TICH-2: TXA for Spontaneous ICH?

30 Jul
July 30, 2018

Background: Spontaneous, non-traumatic intracerebral hemorrhage, is one of the only stroke subtypes without a proven treatment. It is not as common as ischemic stroke, representing up to 20% of all strokes, but it accounts for almost half of all stroke deaths worldwide.  Furthermore, about a quarter of intracerebral hemorrhage can be complicated by hematoma expansion which can occur up to 24 hours later and is itself associated with poor outcomes.  There have been only small trials looking at the use of tranexamic acid in this group of patients, until now.  The Tranexamic acid for hyperacute primary IntraCerebral Haemorrhage (TICH-2) trial looked to see if intravenous TXA reduces death and dependence when given within 8 hours of spontaneous ICH.

What They Did: This was an international, randomized, double-blind, placebo-controlled, parallel group, phase 3 trial of adults with intracranial hemorrhage from acute stroke across 124 hospitals (12 countries).  Patient were randomized in a 1:1 fashion to receive either 1g IV TXA bolus followed by an 8hr infusion of 1g of TXA or a matching placebo within 8 hours of symptom onset.

  • Intervention: 1g TXA in 100mL of NS infused over 10min followed by another 1g in 250mL of NS infused over 8hrs
  • Placebo: 100mL of NS infused over 10min followed by another 250mL of NS infused over 8hrs

Outcomes:

  • Primary: Functional status at day 90, defined as an ordinal shift (see discussion section) in the modified Rankin Scale (mRS)
  • Secondary:
    • Neurological impairment at day 7 or discharge (whichever came first) assessed by NIHSS
    • Activities of daily living according to the Barthel index
    • Costs including length of hospital stay
    • Change in hematoma volume from baseline to 24hrs
    • Safety outcomes up to day 90
      • Death
      • VTE
      • Ischemic events (Stroke, TIA, MI, ACS, PAD)
      • Seizures

Inclusion:

  • Adults with acute ICH
  • Admitted to a participating hospital within 8 hours of stroke symptom onset (or time last seen well) 

Exclusion:

  • ICH secondary to anticoagulation, thrombolysis, trauma, or known underlying structural abnormality
  • Contraindication to TXA
  • Prestroke dependence (mRS >4)
  • Life expectancy <3 months
  • GCS <5

Results:

  • 2325 patients enrolled
    • 1161 randomized to TXA
      • 1150 received intervention
      • 1152 analyzed at day 90 ITT analysis
    • 1164 randomized to placebo
      • 1157 received
      • 1155 analyzed at day 90 ITT analysis
    • Median time from stroke onset to randomization = 3.6hrs
    • Median time from randomization to treatment = 21min
    • 36% of patients recruited within 3hrs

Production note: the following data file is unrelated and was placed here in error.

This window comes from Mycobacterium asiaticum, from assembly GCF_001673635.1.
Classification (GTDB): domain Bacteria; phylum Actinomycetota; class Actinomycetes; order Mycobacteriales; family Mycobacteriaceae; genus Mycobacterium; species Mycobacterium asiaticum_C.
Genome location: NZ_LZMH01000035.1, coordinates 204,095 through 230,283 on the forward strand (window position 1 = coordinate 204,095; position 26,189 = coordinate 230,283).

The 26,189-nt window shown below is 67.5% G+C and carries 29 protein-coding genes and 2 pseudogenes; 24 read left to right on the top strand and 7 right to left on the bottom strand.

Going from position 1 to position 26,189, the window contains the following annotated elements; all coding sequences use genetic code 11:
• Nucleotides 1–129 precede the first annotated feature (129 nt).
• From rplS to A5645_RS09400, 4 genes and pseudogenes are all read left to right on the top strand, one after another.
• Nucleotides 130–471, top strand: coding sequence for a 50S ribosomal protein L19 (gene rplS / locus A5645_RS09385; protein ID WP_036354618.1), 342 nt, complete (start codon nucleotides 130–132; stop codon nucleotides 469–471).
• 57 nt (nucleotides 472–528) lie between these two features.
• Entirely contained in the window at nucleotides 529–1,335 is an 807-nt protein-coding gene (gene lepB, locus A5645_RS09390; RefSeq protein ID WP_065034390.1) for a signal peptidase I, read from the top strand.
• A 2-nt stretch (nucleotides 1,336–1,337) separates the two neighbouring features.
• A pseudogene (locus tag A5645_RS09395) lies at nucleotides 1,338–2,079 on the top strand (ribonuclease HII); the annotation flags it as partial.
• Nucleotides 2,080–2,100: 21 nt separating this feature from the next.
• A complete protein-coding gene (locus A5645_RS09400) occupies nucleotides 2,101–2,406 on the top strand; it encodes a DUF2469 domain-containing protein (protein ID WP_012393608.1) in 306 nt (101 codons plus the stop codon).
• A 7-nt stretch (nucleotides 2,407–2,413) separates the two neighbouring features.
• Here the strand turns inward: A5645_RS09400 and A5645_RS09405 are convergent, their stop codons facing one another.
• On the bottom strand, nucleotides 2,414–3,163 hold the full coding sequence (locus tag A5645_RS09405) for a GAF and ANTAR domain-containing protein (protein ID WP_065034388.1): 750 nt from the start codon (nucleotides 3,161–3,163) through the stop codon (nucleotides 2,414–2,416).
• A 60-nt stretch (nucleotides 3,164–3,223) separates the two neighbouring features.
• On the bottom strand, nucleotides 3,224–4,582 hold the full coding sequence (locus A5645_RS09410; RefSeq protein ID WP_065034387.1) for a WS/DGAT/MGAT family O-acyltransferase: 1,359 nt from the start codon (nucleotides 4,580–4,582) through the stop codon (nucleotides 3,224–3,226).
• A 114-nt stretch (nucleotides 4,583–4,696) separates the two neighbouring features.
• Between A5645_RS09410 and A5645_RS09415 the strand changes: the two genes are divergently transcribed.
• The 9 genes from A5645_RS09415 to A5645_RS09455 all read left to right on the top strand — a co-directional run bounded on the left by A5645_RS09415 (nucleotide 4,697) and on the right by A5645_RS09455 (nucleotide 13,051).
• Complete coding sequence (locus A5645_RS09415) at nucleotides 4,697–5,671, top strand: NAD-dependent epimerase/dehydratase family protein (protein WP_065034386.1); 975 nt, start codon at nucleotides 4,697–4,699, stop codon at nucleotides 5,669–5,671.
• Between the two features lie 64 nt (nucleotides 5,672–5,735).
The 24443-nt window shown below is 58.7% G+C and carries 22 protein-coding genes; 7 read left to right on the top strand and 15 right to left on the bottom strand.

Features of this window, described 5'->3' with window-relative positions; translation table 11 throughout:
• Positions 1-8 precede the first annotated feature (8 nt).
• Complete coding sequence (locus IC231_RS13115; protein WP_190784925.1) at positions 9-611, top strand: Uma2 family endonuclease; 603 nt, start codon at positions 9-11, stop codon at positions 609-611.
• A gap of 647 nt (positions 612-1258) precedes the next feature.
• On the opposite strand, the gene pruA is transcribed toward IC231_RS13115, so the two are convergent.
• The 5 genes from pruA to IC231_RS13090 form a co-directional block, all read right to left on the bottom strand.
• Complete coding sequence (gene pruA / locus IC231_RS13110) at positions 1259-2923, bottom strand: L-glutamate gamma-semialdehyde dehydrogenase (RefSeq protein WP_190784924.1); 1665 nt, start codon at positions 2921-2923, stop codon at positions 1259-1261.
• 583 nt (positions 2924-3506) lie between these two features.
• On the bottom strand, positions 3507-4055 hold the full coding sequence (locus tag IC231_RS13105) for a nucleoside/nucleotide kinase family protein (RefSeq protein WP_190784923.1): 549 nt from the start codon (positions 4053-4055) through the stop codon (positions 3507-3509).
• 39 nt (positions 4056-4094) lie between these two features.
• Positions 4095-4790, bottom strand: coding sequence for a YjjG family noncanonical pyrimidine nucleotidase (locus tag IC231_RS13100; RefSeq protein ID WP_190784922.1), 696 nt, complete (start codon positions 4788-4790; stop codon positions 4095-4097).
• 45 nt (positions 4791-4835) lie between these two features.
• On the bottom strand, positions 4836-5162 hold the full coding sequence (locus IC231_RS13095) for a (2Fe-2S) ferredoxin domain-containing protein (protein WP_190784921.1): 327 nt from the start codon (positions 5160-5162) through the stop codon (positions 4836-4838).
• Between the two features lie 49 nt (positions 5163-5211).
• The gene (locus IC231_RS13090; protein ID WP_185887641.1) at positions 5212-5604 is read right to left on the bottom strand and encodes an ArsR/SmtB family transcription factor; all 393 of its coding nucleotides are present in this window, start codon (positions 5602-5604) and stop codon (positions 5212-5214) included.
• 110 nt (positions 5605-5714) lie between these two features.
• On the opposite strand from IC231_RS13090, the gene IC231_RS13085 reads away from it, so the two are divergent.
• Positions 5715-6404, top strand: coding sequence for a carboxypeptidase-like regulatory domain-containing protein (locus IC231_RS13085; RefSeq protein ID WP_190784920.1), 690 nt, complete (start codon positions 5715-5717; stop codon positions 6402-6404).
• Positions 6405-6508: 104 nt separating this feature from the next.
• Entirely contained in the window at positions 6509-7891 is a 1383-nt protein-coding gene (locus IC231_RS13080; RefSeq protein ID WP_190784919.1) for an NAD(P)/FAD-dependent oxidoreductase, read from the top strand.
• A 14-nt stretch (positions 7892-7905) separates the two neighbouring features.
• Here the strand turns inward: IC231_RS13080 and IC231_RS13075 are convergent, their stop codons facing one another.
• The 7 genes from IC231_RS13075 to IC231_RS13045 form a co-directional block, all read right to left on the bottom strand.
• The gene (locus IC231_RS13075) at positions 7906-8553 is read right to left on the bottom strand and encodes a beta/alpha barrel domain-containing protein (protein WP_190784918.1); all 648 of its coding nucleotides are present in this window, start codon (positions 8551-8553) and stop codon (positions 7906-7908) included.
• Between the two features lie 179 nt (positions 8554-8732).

• Primary Outcome – Functional Status at Day 90:
    • No difference between groups
    • aOR 0.88; 95% CI 0.76 – 1.03; p = 0.11
    • No difference when mRS dichotomized at mRS 0-3 vs 4-6 (aOR 0.82; 95% CI 0.65 – 1.03), p=0.08).
  • Hematoma Expansion at Day 2
    • TXA: 25%
    • Placebo: 29%
    • aOR 0.80; 95% CI 0.66 – 0.98; p = 0.0300
  • Mean Hematoma Volume Expansion from Baseline to 24hr (mL):
    • TXA: 3.72
    • Placebo 4.90
    • Adjusted mean difference -137mL; 95% CI -2.71 – -0.04; p = 0.0432
  • Death by Day 7:
    • TXA: 9%
    • Placebo 11%
    • OR 0.73; 95% CI 0.53 – 0.99; p = 0.0406
  • Death by Day 90:
    • TXA: 22%
    • Placebo 21%
    • HR 0.92; 95% CI 0.77 – 1.10; p = 0.37
  • No difference in neurological improvement (mean NIHSS score at day 7), 90 day functional outcomes, length of hospital stay, discharge disposition, venous thromboembolic events, or arterial occlusions

Strengths:

  • Asks a clinically important question
  • Multicenter, international, randomized, double-blind, placebo-controlled, parallel group trial. All the things we like to see in a trial.
  • Treatment allocation was concealed from patients, outcome assessors, and all other health-care workers involved in the trial
  • Pre-specified secondary and safety outcomes prior to start of the trial
  • Groups were balanced in baseline characteristics
  • High protocol adherence of 95% receiving all of the randomized treatment
  • Broad inclusion criteria which increases generalizability into practice

Limitations:

  • Most patients recruited in the UK (82%), which is a different health system than what may occur in other countries
  • Screening logs were not collected therefore no data on eligibility
  • Wide inclusion criteria also led to a heterogenous population with more severe strokes, larger hematoma volumes and a greater proportion of lobar hematomas and intraventricular hemorrhage which may have diluted any potential treatment effect

Discussion:

  • Some major reasons why this trial didn’t show any benefit: